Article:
AP: Who are some of your artistic/creative influences?

JB: I love the classic, old-school storytellers; Kirby, Wally Wood, Wil Eisner… They all share 2 characteristics - the ability to tell a story really well, and they're all amazing visual artists.They're something to aspire to.There may be some illustrators out there who have perfect technique, their draftsmanship might be considered superior to these folks, but in terms of pure storytelling, they're unparalleled.

AP: What does James Burns do when he’s not making comic books?

For the last 25 years I've created motion graphics for a living; that means things like title animations for video, cable, television, and the web. For the last year I've also been teaching what I know at the Savannah College of Art and Design (SCAD), here at their Atlanta campus.On the personal side, I've been married to the beautiful and talented Rebecca Burns, author, editor, and writer, for over 21 years.We have a beautiful 18-year-old daughter who's just starting college. I'm a very lucky man.
AP: Where can readers find learn more about you and your work?

JB: My main website is, from which you can find out about all aspects of my professional life, and to find out about my comics work.

AP: Any upcoming projects you would like to mention?

JB: Grumble Year 6 should be out before the end of the year, and I'll also have translated versions of a couple of my strips in the Italian magazine Mamma! My plan is to take Europe by storm, and become famous over there like Jerry Lewis is in France.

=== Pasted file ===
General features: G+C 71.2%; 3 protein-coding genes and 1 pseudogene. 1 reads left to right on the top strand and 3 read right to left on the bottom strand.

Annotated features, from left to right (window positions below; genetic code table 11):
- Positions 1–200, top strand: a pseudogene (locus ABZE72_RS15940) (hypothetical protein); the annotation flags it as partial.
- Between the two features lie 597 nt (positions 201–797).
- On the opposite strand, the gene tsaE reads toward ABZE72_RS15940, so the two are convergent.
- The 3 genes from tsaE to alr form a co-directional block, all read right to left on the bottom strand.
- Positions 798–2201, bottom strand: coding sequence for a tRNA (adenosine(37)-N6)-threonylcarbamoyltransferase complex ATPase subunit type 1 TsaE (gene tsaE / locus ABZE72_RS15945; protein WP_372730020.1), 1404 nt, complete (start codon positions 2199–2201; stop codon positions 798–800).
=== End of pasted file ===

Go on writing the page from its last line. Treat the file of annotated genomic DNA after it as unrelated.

AP: Are there any upcoming convention appearances or signings coming up where fans can meet you?

JB:  I tend to stick at home and not travel far afield, which means I'll be at any Atlanta area convention that will have me. The end of the year looks busy for me, with a trip to Germany and some much-needed back surgery (perhaps I'll get a new comic out of it… "Slipped!") , I probably won't be at any show until Wes Tilander's next Atlanta Comic Convention, on Superbowl Sunday.
AP: You have served as a writer, artist, colorist, letterer, editor, and publisher. Are there any creative areas you’ve not been worked in that you would like to try your hand at doing?

JB: I think it would be fun to do a children's book, or perhaps a novel. I've always envied writers. Especially comic book writers. They're allowed to write something like "… at that moment every soul on the planet stood up, put on a crushed velvet tuxedo, slicked back their hair, and brandishing an authentic katana sword, joined the battle..." and then some poor comic artist would be expected to draw that. What a scam!

AP: And finally, what advice would you give to anyone wanting to work in comics and/or art?

JB: Talk is cheap. Lot's of people say they want to do comic books, but all they ever produce is fan art or single illustrations.If you really want to create comic books, just sit down and start doing it. Don't wait to get a publisher, don't wait to get a deal, just buckle down and start learning the craft of storytelling by actually putting pen to paper and by doing it.